Such a man was Ari Fleischer, first press secretary to President Bush-2. His clone, Scott McClellan, was even more programmed, his answers even more automated. Fleischer started his job by saying he was an "advocate," but that in itself raised the question whether he could be fair and let the facts prevail. The question was answered in hundreds of his morning "gaggles" and afternoon televised briefings. Truth took a holiday.

The Bush-2 spokesmen were predictable and Orwellian. They lived in fear that there would be a news leak, which made Bush apoplectic, not the first president with such a reaction. Fleischer and McClellan marched in lockstep in the most secretive administration in modern history.

But even Fleischer realized he had overstepped his bounds when he told reporters that some in the White House were noting their comments and they should "watch what they say."

Reporters practically leaped out of their seats.

"What did you say?" they demanded in chorus. Looking abashed, he quickly left the podium.

Sometimes he was even laughed off the podium, but not often. Fleischer was articulate and had perfected the proverbial game of ducking and dodging when questions became too tough.

In the long run-up to the invasion of Iraq on March 19, 2003, Fleischer intoned repeatedly from the podium "9/11–Saddam Hussein," a significant staple dating back to World War II. Repetition is the key marker of falsehoods.

For months, Fleischer railed against Saddam Hussein's "weapons of mass destruction" following the lead of President Bush, Vice President Dick Cheney, and National Security Adviser Condoleezza Rice. Shameless, deliberate misinformation was dispensed day after day to the American people that led to a war that Bush had wanted since the day he entered the White House.

In the epilogue to his book Taking Heat, Fleischer confessed casually, "We never did find weapons of mass destruction in Iraq. Although we found old artillery shells with traces of sarin gas and other chemicals, we have yet to discover any of the chemical or biological stockpiles we thought we would discover there. Yet, President Bush still won reelection."

Two American task forces, under David Kay and later Charles Duelfer, spent millions of dollars and months in Iraq and found no unconventional weapons. Their findings verified what the United Nations inspectors, headed by Hans Blix, had tried in vain to convey to the world.

"I said from the White House podium on many occasions that we knew Saddam Hussein possessed chemical weapons. I said we knew Saddam possessed biological weapons," Fleischer continued in his book.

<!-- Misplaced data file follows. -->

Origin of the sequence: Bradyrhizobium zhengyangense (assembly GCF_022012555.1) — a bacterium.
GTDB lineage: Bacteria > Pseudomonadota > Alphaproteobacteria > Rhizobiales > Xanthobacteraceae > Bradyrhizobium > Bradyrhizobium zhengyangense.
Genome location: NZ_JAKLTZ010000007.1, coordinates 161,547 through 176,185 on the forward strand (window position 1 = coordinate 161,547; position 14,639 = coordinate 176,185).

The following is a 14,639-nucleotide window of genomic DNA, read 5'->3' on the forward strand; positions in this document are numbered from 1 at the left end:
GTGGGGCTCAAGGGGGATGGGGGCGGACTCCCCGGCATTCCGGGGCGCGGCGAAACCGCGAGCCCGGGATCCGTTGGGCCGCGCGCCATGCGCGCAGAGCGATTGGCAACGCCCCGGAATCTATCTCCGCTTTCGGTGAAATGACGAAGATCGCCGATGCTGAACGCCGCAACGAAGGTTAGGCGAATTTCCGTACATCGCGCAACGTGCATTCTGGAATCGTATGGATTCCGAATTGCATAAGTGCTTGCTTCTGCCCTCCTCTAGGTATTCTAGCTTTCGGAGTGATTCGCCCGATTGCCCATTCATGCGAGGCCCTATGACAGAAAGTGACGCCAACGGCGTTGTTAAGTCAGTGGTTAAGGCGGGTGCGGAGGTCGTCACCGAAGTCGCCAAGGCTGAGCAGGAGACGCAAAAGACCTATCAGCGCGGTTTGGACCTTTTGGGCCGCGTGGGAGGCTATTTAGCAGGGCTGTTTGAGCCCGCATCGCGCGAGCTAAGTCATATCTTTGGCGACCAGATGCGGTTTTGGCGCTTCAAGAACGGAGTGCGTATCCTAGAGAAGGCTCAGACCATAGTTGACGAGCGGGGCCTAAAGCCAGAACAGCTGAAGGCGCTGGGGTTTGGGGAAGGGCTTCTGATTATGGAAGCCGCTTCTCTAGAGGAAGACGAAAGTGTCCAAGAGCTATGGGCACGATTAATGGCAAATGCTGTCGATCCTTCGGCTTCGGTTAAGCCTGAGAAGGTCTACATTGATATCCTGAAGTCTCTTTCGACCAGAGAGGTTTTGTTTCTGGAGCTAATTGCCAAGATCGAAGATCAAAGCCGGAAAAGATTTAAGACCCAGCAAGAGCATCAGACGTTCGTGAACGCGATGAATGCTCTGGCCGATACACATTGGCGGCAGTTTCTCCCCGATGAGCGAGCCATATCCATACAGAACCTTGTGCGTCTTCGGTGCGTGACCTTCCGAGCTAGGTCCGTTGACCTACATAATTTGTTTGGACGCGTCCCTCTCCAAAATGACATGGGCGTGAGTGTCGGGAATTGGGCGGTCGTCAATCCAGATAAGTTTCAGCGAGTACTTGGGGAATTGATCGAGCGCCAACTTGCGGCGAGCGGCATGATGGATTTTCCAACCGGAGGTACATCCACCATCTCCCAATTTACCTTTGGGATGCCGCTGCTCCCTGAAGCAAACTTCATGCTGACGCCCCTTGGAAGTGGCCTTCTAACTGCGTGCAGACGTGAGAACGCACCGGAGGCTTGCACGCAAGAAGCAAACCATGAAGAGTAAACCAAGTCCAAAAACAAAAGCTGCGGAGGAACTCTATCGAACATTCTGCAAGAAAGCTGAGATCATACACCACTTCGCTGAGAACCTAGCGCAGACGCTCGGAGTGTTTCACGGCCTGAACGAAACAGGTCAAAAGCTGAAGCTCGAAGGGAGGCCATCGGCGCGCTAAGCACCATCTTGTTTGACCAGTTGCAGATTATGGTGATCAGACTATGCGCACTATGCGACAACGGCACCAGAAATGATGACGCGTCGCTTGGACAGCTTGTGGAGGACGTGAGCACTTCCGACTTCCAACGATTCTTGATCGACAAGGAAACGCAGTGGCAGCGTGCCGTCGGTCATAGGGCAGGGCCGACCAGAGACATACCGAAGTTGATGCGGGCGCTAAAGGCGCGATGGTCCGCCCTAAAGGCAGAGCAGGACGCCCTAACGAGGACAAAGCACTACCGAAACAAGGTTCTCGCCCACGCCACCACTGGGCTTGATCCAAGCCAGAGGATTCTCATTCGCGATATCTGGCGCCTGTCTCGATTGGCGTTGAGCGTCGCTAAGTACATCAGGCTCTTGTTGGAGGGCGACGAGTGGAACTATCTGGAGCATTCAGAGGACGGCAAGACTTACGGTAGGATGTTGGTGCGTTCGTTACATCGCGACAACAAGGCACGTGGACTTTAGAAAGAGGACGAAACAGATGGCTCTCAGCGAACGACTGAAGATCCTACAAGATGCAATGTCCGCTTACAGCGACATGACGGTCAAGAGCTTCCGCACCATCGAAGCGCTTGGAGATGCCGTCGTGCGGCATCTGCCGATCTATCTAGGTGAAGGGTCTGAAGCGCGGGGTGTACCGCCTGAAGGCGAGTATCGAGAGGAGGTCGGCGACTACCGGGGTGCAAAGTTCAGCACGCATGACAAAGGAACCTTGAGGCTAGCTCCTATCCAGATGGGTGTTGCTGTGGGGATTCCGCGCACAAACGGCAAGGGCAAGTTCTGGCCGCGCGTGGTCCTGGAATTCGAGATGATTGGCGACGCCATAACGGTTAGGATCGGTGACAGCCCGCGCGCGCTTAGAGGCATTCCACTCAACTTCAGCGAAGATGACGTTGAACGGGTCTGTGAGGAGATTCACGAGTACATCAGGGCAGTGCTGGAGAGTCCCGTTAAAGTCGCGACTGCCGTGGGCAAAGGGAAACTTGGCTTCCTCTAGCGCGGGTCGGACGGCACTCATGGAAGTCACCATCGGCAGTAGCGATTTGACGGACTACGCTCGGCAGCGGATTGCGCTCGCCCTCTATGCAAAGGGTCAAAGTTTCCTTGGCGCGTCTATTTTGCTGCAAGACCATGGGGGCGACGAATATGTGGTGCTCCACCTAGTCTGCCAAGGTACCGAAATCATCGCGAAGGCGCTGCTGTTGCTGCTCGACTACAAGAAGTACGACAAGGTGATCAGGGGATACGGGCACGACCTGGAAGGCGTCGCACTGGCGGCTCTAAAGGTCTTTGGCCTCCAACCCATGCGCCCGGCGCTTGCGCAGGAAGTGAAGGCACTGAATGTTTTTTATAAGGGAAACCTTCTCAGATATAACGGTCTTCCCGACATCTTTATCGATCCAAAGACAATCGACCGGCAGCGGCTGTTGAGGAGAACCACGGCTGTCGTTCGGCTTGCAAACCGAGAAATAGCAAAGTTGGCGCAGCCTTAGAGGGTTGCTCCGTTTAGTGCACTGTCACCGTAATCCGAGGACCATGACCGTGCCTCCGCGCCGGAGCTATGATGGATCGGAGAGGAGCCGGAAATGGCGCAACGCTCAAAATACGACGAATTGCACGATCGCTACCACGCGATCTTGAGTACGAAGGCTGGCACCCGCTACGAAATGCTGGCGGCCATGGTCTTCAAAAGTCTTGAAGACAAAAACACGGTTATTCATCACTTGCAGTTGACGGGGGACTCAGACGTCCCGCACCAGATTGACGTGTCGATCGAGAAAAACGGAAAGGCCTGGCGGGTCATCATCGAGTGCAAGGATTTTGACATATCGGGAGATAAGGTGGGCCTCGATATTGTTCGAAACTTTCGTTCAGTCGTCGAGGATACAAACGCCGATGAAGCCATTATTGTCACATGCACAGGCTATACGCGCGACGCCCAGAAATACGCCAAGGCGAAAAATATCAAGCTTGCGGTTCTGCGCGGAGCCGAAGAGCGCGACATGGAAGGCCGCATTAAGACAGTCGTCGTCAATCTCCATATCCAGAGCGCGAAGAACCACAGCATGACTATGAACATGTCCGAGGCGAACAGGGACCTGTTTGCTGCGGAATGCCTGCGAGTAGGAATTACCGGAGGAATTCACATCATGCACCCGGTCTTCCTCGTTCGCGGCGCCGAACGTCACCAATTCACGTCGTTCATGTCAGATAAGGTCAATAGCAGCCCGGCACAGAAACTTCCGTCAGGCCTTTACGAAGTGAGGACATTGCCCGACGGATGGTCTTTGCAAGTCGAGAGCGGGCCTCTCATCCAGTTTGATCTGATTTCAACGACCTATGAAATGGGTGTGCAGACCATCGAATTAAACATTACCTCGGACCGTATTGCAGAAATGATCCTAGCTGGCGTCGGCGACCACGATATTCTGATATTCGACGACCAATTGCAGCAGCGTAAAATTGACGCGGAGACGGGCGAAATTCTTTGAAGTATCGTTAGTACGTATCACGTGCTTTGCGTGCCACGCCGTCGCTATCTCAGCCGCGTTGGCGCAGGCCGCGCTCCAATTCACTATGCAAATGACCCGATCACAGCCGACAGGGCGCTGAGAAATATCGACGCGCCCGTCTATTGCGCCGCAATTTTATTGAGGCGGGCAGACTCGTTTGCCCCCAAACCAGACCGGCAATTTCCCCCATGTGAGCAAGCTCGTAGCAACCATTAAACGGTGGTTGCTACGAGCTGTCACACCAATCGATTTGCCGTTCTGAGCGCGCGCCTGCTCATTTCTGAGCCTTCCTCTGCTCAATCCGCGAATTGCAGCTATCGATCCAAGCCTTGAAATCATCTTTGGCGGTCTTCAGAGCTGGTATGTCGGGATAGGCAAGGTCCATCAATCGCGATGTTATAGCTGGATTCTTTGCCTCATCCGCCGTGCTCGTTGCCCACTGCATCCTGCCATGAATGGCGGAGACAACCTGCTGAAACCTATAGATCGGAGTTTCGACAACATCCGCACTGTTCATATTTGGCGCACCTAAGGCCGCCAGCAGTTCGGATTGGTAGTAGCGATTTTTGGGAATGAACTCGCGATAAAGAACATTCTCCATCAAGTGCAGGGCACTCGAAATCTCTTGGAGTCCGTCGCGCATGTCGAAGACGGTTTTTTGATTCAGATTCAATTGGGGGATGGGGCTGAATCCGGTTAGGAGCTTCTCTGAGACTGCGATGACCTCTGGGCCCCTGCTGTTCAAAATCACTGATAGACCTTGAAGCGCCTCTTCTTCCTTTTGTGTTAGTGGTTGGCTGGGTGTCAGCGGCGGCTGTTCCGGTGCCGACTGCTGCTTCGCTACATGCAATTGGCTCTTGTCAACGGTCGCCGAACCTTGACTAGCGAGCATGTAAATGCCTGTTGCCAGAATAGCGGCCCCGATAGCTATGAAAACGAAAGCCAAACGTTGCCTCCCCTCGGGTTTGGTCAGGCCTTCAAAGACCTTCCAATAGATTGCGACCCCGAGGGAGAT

Any remorse at the falsehoods? Hell, no. After blaming faulty intelligence and some other world leaders who thought Iraq possessed the doomsday weapons, Fleischer said, "The Bush administration may have been wrong about Saddam's capabilities, but we weren't wrong about his intentions."

Mind reader Fleischer said that Saddam was simply "biding his time" before confronting the West and Israel with the deadly weapons. Nice going, Ari. It certainly set the tone for press secretaries anointed to warm up the crowd for war.

Fleischer and McClellan obviously did not see themselves as public servants. Nor did they aspire to such a delusion. McClellan was unflappable in defending the indefensible at times. I am, however, critical of the media for taking too long to challenge the administration on the war, to ask the tough questions, to stop accepting at face value the administration's stands on war justification, human rights, and international cooperation, including violations of the Geneva Convention.

But, then, in bashing the press, I come down even harder on Congress--the people's representatives--who cared more about reelection than opposing the madness of an unprovoked war.

All this would be sophistry if it did not carry such a terrible human price. To dismiss months of deception with Fleischer's explanation is disgraceful.

There were other press secretaries and other spokespersons. I have mentioned only a few who stand out in my mind, for better or worse. Many of their names became household words, but I doubt few were able to fold their tents and silently steal away without feeling that somewhere along the way they could have done better.


Copyright © 2006 by Helen Thomas. Reprinted by permission of Scribner, a Division of Simon & Schuster, Inc., NY. Thomas' book is available for pre-order at